Not sufficient remedies

  CISAC is understood to have sent a letter to SGAE's board on April 9 outlining a series of shortcomings from the rights society. The letter, seen by this writerstated that while CISAC was "encouraged to hear about the adoption of new Statutes on January 30th by SGAE’s General Assembly," they "have not been sufficient to remedy many of the issues highlighted by CISAC as violating the Confederation's Professional Rulest."

  In the letter, CISAC Director General Gadi Oron highlighted a series of pending issues to be resolved, including insufficient progress in governance and in documentation and distribution.

  On the governance aspect, CISAC's analysis is that "several new provisions introduced in the Statutes raise new concerns. We refer specifically to new rules on the eligibility of members to serve on SGAE’s Board of Directors and Supervisory Board." CISAC points out two issues: "Members who have withdrawn part of their rights from SGAE are not eligible to join the Board of Director" and "internal members of the Supervisory Board must be former Board members." 

Flawed decision-making processes

  Oron also addressed an "inherently flawed" decision-making processes at SGAE, in particular the exclusion of music publishers from fair representation in governance structures, and the "large number of people who are in a conflict of interest and serve on SGAE’s decision-making bodies." For CISAC, "many decisions are effectively taken by a small group of people who are not sufficiently representative of the interests managed by SGAE. This raises serious concerns with respect to the credibility of such decisions." 

  CISAC offered a way out: “The only viable solution to this ongoing situation is to conduct full Board elections as soon as possible, in order to establish a fair and balanced representation of the various categories of rights holders, in accordance with Spanish Law, and to restore the trust of the international community."

  On the documentation/distribution side, CISAC welcomed the start of a partnership with BMAT to monitor music use on TV, but "other measures taken by SGAE are insufficiently convincing and should have gone further."

A fully reappointed board

  CISAC said it asked "for a revision of genre weightings and coefficients to eliminate significant imbalances in distribution results," but even if weighting of symphonic music and video clips has been reduced, the Confederation has "not been provided with a clear analysis of how it will impact distribution and ensure a fair distribution, without abusing other works categories."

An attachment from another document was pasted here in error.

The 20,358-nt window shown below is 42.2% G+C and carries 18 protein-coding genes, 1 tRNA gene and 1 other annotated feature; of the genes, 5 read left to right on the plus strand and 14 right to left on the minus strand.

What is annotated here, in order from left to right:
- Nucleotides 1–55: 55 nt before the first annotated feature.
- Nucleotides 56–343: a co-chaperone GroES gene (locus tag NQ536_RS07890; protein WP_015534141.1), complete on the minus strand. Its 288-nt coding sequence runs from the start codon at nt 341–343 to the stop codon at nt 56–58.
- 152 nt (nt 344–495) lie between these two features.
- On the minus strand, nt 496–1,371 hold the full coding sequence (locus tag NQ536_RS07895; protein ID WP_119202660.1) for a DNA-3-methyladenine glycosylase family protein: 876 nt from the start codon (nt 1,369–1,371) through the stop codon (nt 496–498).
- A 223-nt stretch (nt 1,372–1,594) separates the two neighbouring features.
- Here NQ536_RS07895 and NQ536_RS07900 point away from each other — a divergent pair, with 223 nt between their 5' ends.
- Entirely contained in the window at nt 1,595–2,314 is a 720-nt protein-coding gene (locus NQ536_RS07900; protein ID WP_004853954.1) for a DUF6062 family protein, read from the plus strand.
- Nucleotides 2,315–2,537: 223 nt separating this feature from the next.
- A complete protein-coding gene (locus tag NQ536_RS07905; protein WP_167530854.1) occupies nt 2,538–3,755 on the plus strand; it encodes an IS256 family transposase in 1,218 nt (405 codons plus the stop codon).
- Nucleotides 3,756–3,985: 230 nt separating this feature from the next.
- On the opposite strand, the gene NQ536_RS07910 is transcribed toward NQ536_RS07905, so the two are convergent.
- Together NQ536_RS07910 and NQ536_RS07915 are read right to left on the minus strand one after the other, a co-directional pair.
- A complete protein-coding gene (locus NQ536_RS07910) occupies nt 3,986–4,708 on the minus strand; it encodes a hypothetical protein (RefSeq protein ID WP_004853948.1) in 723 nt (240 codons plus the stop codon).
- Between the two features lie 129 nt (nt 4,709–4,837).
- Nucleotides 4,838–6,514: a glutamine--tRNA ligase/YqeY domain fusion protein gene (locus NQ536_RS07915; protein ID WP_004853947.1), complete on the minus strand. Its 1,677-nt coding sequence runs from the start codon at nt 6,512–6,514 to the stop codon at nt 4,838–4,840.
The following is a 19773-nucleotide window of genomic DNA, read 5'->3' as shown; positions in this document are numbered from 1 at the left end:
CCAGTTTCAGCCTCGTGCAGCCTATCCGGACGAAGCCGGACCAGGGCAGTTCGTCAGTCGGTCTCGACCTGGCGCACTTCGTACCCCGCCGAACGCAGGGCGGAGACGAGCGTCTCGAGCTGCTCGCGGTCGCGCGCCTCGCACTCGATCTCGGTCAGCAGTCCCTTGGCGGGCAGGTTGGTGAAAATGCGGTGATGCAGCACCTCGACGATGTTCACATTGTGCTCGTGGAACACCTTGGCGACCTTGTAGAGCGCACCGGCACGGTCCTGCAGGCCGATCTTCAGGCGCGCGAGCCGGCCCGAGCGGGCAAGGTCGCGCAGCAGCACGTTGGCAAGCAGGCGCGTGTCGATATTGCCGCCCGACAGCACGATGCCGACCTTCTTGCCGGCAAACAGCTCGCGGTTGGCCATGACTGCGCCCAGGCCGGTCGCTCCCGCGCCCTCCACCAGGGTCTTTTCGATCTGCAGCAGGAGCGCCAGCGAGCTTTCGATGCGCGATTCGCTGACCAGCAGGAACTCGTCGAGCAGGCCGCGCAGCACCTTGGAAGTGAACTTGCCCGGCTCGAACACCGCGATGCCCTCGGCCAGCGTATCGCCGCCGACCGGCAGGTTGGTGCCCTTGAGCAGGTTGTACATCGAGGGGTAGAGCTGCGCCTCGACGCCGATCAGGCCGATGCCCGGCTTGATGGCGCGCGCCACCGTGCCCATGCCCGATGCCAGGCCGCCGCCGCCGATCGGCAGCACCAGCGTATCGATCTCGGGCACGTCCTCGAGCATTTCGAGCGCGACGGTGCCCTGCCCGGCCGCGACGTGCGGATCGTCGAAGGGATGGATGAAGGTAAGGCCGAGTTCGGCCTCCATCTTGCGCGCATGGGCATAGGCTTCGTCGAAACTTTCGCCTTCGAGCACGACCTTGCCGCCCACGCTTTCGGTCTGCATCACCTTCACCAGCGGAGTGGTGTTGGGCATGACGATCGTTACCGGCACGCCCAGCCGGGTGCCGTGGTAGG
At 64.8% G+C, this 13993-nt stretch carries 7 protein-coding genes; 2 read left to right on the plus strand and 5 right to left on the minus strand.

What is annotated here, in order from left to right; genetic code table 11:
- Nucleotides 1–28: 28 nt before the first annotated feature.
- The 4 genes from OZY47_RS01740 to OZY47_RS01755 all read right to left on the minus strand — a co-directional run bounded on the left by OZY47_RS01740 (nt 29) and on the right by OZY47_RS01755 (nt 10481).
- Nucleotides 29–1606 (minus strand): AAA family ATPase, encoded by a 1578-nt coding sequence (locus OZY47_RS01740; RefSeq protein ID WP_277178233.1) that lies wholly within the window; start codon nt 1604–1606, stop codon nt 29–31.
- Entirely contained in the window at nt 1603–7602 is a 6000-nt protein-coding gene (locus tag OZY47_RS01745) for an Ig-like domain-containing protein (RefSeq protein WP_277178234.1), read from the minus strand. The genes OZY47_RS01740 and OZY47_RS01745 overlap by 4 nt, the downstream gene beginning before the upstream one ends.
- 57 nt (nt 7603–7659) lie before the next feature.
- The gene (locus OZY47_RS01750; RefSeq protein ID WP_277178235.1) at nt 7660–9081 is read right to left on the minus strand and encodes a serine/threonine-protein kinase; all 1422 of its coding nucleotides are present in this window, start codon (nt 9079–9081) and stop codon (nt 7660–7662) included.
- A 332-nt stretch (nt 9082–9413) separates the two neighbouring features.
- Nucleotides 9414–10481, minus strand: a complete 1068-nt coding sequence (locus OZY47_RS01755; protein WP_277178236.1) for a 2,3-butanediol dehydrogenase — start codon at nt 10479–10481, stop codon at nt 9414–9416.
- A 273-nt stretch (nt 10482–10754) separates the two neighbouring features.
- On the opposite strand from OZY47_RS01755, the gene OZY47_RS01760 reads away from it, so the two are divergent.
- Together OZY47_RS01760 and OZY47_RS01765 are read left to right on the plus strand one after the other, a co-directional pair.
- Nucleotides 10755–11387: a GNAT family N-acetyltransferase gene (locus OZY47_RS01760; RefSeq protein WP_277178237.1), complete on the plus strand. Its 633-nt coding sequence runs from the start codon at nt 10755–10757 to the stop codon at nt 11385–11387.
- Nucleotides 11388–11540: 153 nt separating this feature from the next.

In addition, CISAC is asking for the establishment of "a separate Dawn Time slot Distribution Pool with a maximum of 15% of royalties paid to the works exploited during that period" and asked for "the distribution cap issue to be addressed again as soon as full elections have taken place."

  Finally, CISAC asked for "the creation of separate Music and AV Distribution Pools to enhance distribution transparency and also to reflect different tariffs applied for the repertoires," and also suggested that "such a decision should have been formally discussed by a fully reappointed Board before being eventually submitted to the GA, to ensure approval by all categories of right holders."

  Oron concluded that "there remains a lot to do in order to bring SGAE into compliance with CISAC’s Professional Rules and to address the Confederation’s key Governance and Distribution recommendations of April 2018, in a manner that would justify a recommendation that  SGAE be re-admitted to the Confederation."

More C-19 initiatives from around the world


> US PROs team up to create a fund for songwriters
US three largest performing rights organisations have joined forces to create a special fund as part of the MusiCares COVID-19 Relief Fund to support music creators who are affected by the coronavirus pandemic. The funds collected from the PROs will be focused specifically on helping their respective songwriters, composers and lyricists, while the COVID-19 Relief Fund was created to help all music industry workers in need.
  Participating in the scheme are the American Society of Composers, Authors and Publishers (ASCAP), Broadcast Music Inc. (BMI), and SESAC. Their members are encouraged to apply for a grant through the COVID-19 Relief Fund via
  Harvey Mason jr., Chair and Interim President/CEO of the Recording Academy, said the COVID-19 Relief Fund, established in March, with initial seed donations of $1 million each by MusiCares and the Recording Academy, has raised an additional 8 millions from numerous partners, but said more needs to be done.